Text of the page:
LTC Bullet: Basich Balderdash on LTC Financing

Wednesday, January 28, 2004

Santa Fe, NM--

LTC Comment: Forget about private insurance and rely on Medicaid to pay for your long-term care. What would you think of a financial planner who makes his living with advice like that? Why don't you let him know! More after the ***news.***

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*** LATEST DONOR-ONLY ZONE CONTENT: Here's the latest Zone content followed by instructions on how to subscribe so you can receive these critical epistles daily by email.

The LTC Reader #4-002--More Medicaid Money for Assisted Living? (Does increased Medicaid financing of assisted living further chill the market for private LTCI?)

LTC E-Alert #4-003--From Chapter 11 to Chapter 7 for Nursing Homes? (Exploding tort liability makes nursing homes financially vulnerable.)

The LTC Reader #4-004--Is Aging a Disease? (View a fascinating debate online between two leading gerontologists.)

LTC E-Alert #4-005--Read This for the HEC of It (Get the latest skinny on home equity conversion and reverse mortgages for LTC financing.)

Don't miss our "virtual visits" to major LTC industry conferences in The Zone. You'll find our comparison of the conferences, session summaries, interviews and pictures at .

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LTC Comment: On May 7, 2002, we published an LTC Bullet titled "Nursing Home Care Virtually Free For Life." It summarized and gave a partial transcript of a free, hour-long, marketing video produced by an aggressive Medicaid planner. (Read all the seamy details at , plus our critique and commentary. Scroll down to the title in CAPS where the transcript and commentary begin.)

On this video, the Medicaid marketer--Zoran Basich--promises long-term care "at minimal or no cost for anyone needing care." He opines that LTC insurance "is not worth the paper it is written on."

Here's the latest: You can now view and hear excerpts from Basich's video appeal for Medicaid planning clients. Go to and click on the video links. Be sure to take your blood pressure medicine first!

If you'd like to share your opinion of his pro-Medicaid, anti-LTCI program with Mr. Basich, you can reach him here: .

Now, here are some excerpts from a recent article critical of Medicaid estate planning.


Michael Arnold Glueck and Robert J. Cihak, M.D., "Medicaid for the Wealthy,", January 20, 2004,

"'Be nice to your children. They're going to pick out your nursing home someday.' As wise a maxim as ever graced a Baby Boomer's bumper. Unfortunately, however, nowadays it seems there could be an additional admonition.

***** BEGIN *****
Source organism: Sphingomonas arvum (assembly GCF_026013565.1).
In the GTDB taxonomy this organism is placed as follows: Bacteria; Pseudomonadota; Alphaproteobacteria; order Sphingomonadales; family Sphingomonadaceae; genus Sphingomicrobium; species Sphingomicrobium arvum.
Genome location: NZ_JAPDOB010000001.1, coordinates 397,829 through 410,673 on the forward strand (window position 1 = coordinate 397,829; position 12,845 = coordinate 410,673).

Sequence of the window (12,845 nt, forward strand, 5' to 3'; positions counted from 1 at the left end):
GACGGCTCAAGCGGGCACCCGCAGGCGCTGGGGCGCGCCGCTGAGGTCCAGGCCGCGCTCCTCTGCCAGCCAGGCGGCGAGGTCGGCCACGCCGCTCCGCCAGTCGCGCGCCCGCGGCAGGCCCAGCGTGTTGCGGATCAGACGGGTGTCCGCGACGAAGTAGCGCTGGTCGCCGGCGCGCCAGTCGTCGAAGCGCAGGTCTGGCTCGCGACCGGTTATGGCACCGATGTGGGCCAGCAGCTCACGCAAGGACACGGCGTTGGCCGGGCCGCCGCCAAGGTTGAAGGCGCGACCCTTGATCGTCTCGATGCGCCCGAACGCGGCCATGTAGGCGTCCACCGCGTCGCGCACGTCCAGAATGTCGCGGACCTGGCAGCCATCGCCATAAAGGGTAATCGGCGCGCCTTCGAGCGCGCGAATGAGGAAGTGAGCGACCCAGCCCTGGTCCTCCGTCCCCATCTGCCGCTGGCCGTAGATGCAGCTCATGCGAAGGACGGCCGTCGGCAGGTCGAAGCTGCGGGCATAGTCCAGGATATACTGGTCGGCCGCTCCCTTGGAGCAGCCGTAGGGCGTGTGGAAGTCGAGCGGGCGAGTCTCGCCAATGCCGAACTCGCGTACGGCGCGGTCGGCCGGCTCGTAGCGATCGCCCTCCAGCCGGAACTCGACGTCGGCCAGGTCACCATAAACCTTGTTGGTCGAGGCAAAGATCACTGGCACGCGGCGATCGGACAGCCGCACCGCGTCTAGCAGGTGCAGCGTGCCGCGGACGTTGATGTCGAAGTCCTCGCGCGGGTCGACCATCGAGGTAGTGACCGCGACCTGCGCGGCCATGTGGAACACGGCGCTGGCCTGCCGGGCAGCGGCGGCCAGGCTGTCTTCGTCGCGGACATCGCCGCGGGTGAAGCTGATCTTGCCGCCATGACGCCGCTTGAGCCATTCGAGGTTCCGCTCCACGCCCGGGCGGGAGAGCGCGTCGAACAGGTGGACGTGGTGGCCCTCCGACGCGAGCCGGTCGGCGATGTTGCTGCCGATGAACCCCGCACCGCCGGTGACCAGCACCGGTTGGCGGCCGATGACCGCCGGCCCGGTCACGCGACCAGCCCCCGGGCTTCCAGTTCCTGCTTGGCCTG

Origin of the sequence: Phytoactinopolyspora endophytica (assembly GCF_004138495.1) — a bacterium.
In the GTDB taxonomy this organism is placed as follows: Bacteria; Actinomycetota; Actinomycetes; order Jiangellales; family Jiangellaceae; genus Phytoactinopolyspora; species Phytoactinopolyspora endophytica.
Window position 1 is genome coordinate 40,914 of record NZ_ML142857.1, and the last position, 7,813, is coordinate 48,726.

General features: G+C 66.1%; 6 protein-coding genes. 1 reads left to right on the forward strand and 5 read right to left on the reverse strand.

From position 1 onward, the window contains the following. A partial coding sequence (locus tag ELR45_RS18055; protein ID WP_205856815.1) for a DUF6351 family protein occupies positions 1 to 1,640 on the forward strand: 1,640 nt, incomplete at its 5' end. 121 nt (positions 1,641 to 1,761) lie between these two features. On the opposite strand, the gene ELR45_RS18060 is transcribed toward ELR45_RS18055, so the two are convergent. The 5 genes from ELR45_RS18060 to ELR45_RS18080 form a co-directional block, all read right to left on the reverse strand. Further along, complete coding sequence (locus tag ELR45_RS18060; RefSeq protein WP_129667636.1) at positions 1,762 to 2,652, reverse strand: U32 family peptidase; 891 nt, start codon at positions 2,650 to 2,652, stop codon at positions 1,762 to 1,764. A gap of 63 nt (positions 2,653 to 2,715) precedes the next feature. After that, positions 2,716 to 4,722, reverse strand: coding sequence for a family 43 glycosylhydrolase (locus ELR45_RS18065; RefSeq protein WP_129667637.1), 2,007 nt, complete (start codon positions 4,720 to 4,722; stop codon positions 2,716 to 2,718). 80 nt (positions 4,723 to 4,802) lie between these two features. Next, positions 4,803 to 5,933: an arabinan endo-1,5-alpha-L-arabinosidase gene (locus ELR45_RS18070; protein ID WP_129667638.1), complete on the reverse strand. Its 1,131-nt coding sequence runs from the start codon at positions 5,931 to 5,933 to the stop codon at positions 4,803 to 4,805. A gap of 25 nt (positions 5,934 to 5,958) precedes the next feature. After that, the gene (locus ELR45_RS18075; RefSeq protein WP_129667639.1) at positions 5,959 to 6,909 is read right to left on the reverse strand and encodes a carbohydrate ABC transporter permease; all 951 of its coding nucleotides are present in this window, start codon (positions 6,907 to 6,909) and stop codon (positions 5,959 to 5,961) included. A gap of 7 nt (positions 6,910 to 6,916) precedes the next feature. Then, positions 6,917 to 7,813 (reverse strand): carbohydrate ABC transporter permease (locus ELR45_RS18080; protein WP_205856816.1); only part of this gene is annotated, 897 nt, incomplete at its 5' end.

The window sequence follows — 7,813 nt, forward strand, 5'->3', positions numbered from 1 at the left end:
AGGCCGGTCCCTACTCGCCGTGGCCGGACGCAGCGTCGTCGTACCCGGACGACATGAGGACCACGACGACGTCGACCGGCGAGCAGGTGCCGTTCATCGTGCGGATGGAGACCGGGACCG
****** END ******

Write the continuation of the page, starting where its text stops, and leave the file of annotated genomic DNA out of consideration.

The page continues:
"'Be nice to your lawyer. He'll show you and your kids how to get the government to pay for it all.'

"Not all lawyers, of course - just some of the less ethical and more rapacious practitioners of a new specialty called 'elder law.'

"This burgeoning field includes the ancient, honorable and necessary functions of estate planning and managing the assets of seniors. But it has also devolved into yet another taxpayer rip-off: getting affluent seniors into Medicaid long-term care programs. Not Medicare - Medicaid, a program to aid the poor.

"It's lucrative, this advice-giving business of planning strategies to qualify for Medicaid via setting up Supplemental Needs Trusts, Pooled Income Trusts and Medicaid Annuities, to list just a few tactics.

"It's done by advising seniors to give assets to their children or relatives, by setting up certain kinds of financial trusts, or by putting money into special annuities so that the clients can qualify for nursing home care funded by Medicaid.

"In other words, these 'elder law' attorneys help clients artificially impoverish themselves so that they qualify for benefits designed for the poor.

"In the process, according to David J. Zumpano, a New Hartford, N.Y., elder law attorney, lawyers can increase their average planning fee three times and their average quarterly revenue by 792 percent after they've participated in his $5,995 six-day training program. . . .

"Apparently, what matters in this field is not whether what you do is right or wrong, but how well you do it. . . .

"What to do? The Center for Long-Term Care Financing ( outlines a positive approach in its "LTC Choice: A Simple, Cost-Free Solution to the Long-Term Care Financing Puzzle" study (, which outlines a more direct and honest process based on the principle that 'Prosperous people who rely on public assistance for long-term care should reimburse the taxpayers before giving away their wealth to heirs.'

"Editor's Note: Robert J. Cihak wrote this week's column.

"Robert J. Cihak, M.D., is a Senior Fellow and Board Member of the Discovery Institute and a past president of the Association of American Physicians and Surgeons. Michael Arnold Glueck, M.D., is a multiple-award-winning writer who comments on medical-legal issues.

"Contact Drs. Glueck and Cihak by e-mail." Click here: